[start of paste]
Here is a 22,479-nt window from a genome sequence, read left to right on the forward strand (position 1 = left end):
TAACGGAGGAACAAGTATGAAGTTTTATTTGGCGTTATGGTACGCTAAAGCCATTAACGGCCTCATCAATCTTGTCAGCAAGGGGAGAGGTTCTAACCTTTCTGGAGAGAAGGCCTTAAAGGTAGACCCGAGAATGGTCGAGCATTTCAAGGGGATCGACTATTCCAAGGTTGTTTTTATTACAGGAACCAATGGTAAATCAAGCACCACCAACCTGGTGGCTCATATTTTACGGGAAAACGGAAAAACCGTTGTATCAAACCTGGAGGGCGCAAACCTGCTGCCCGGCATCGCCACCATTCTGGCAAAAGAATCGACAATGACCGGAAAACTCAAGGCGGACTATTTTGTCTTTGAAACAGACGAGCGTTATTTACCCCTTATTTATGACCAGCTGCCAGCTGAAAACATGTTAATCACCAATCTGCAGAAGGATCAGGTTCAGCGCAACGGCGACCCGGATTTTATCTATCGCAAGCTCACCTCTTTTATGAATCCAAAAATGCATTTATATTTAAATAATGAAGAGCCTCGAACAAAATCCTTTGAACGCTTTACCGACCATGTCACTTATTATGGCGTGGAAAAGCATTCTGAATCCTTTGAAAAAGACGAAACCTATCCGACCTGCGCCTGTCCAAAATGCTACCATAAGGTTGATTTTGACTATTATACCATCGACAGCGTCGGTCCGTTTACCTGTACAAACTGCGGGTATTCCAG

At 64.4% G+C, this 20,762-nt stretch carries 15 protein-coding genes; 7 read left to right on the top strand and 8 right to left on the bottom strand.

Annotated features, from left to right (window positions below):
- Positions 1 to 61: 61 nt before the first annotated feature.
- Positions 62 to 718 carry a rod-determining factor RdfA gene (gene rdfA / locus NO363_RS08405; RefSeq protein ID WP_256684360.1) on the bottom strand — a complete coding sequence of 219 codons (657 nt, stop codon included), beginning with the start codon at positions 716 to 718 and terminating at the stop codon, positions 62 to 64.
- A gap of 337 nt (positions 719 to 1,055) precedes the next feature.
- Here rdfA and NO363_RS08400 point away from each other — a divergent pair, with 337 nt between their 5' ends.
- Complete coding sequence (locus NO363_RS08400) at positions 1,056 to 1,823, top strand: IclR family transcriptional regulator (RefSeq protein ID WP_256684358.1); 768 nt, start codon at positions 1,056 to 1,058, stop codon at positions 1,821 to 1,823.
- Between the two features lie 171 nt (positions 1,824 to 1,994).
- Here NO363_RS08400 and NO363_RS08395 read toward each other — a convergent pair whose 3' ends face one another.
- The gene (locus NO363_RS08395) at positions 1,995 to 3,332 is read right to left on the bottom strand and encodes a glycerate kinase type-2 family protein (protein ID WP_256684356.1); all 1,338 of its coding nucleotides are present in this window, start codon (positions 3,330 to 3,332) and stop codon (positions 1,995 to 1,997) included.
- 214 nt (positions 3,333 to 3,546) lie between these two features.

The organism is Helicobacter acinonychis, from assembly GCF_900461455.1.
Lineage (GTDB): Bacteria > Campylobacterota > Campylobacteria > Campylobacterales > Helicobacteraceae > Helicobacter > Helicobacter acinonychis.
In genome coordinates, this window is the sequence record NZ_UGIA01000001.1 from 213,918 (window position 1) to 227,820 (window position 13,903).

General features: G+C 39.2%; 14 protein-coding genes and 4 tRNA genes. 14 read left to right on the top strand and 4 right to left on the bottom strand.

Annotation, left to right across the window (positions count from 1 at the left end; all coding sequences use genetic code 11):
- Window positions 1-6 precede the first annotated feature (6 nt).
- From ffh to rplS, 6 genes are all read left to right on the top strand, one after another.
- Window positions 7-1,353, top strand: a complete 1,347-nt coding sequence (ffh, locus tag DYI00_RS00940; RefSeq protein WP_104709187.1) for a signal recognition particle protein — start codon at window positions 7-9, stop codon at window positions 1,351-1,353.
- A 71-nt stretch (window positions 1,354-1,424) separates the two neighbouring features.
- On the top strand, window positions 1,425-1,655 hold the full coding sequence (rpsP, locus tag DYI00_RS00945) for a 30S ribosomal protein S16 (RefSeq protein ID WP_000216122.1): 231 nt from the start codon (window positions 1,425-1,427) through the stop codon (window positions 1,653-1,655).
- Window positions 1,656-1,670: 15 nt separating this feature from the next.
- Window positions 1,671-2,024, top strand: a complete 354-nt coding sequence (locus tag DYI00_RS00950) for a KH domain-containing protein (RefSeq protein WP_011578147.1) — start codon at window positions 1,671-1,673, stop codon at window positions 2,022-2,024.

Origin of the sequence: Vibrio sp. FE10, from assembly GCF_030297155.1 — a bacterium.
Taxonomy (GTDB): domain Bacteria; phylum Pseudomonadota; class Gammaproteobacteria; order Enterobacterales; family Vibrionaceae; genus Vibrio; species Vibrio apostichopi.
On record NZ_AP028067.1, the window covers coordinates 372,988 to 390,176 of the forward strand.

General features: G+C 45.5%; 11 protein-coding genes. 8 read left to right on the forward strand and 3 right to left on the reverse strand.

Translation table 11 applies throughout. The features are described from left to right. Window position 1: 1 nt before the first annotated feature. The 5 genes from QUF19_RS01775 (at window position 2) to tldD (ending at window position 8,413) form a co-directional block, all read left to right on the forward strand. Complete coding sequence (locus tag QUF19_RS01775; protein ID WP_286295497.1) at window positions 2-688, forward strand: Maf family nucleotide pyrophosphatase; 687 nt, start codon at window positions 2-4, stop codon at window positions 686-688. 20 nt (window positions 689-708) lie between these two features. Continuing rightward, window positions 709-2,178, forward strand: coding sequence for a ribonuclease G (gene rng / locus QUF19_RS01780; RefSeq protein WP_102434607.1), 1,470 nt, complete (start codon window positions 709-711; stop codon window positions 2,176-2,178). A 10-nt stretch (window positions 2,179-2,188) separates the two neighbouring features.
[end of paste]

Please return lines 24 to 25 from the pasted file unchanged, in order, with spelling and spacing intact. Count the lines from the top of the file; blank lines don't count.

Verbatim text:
- Window positions 1,656-1,670: 15 nt separating this feature from the next.
- Window positions 1,671-2,024, top strand: a complete 354-nt coding sequence (locus tag DYI00_RS00950) for a KH domain-containing protein (RefSeq protein WP_011578147.1) — start codon at window positions 1,671-1,673, stop codon at window positions 2,022-2,024.